Smoking meat dates back to the age of cavemen — at least that’s what’s believed since there weren’t a lot of cookbooks back then. Meat hung in the cave and a fire slowly dried out the flesh, preserving it while also keeping the tendons tender. You’d think DIY-ing the process shouldn’t be too tough.
These days, smokers can cost thousands of dollars, or next to nothing. It all depends on how professional you want to be about your cooking. The key to successful smoking is maintaining a consistent temperature inside the smoke chamber. Too much heat will dry out the meat. Too little heat won’t cook it. Below is a range of DIY options to consider. If you take a look and think you just want to cook and not worry about building anything, view these barbecue smokers and you’ll get see what your money can buy.
Top Shelf Texas Style Smoker
To build a top shelf barbecue smoker, you’ll need a saw that can cut metal, the ability to arc weld and a high tolerance for sparks.
In the above video, Bradley Robinson from Chuds BBQ doesn’t explain all of the steps to building a steel cylinder smoker, but gives you an idea of what’s required.
This isn’t a project a newbie can just rent a few tools and hammer out in an afternoon. You'll need to be pretty comfortable with welding. For example, while creating the door, Bradley tacks down the ends of the with beads so that it won’t warp during the build, then he removes the welding material later to reopen it.
For the firebox, he builds a V-shaped bottom, which helps direct the heat upwards. He also places insulation underneath each of the panels. The shape helps create an air gap underneath the wood, so the fire is a bit cleaner. He also adds an “X” of beading to the top of smoke box to stop the metal from warping when wood burns inside.
After the structure is built, the grates for holding up the meat are built and a smokestack installed. Rods are attached to hold up a water pan inside the smoker.
A magnetic level comes in handy for measuring out the smokestack. Holes and buckets for catching grease are attached underneath and s space for a thermometer is made in the door. As a bonus cooking area, Bradley adds a small charcoal grill on top of the firebox. Once the build is complete, he coats the metal surfaces with beef fat, like a cast-iron skillet, to keep away rust.
Budget Friendly Backyard Smoker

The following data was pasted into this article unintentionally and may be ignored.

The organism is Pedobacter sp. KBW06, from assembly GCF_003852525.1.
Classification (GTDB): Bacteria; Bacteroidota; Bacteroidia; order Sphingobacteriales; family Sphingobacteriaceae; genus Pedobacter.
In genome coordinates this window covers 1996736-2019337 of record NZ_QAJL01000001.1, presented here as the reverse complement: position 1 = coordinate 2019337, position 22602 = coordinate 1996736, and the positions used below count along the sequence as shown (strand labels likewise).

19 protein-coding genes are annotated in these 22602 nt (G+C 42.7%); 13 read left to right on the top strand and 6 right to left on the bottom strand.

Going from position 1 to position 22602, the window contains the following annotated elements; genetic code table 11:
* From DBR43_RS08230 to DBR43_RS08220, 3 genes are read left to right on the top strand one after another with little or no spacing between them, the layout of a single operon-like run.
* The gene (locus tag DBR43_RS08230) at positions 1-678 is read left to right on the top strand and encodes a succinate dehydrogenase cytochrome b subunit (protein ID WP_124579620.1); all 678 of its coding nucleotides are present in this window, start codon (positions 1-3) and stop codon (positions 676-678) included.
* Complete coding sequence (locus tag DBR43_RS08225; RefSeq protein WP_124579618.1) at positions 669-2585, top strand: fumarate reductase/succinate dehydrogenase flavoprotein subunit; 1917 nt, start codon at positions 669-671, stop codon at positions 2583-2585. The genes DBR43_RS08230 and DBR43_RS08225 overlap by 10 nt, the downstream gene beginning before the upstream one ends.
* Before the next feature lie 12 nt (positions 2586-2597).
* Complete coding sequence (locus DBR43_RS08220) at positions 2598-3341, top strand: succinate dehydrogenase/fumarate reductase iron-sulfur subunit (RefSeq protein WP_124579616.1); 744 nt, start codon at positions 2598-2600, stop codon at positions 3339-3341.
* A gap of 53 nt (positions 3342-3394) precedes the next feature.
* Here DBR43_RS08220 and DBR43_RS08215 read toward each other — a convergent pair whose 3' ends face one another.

You don’t need to be welding wunderkind to build a smoker. If you’re open to having a stationary unit, you can build one out of cement blocks and wood.
In the above video, SpearFin demonstrates how to build a flat bed and rectangle walls out of bricks big enough to fit around a small wood burner with a vent on top. Measure the burner you’re going to use and add at least a couple of inches of wiggle room around it.
On top of the cement box with the smoker inside, build a rectangular wood frame.
The walls don’t need to be anything fancy: Chipboard will help keep the smoke in. Another layer of tongue and groove cladding makes the smoker a little more presentable and even down-home quaint.
Attaching a strip of sheet metal and slate shingles to the roof of the barbecue smoker will help keep water out.
Line the inside with fire board to keep the wood frame from overheating. Outside, a second coat of render will give the cement sections a smooth finish. Also use the render to seal up the bottom of the smoker and keep fumes from seeping out. For the meat racks, attach grill shelves with screws or build brackets to hold them up.
If you want a smoker but don’t have the time or money to build something permanent, it’s possible to create one out of disposable foil pans. While you won’t be able to smoke large cuts of meat, you can certainly do steaks and fillets.
As shown in the Sous Vide Everything video above, this project begins with two large foil aluminum baking pans.
A barbecue rack or cookie cooling rack can be used to hold the meat in the smoker.
In the corner of one of the “top” pan, slice a two inch square with a box cutter to let the smoke vent out. In the bottom pan, cut out a two inch square in the bottom left corner. Roll two cups of wood pellets (which will be used instead of wood for the fire) into a sheet of aluminum foil, so it looks like a burrito. Poke tiny holes into the foil package with a skewer.
Cut off each end of the aluminum “burrito” so air can get in and feed the fire.
The rack should be lifted off of the bottom of the pan, with with bricks or fire resistant material. Place the roll of wood pellets underneath the rack. Stack the top pan on top of the bottom. Binder clips (the ones you find in an office) are used to hold the two halves together. The burrito needs to be fired up good and hot before the smoking can begin. Once it is fired up, you can put the meat in place and the cover on top to start smoking.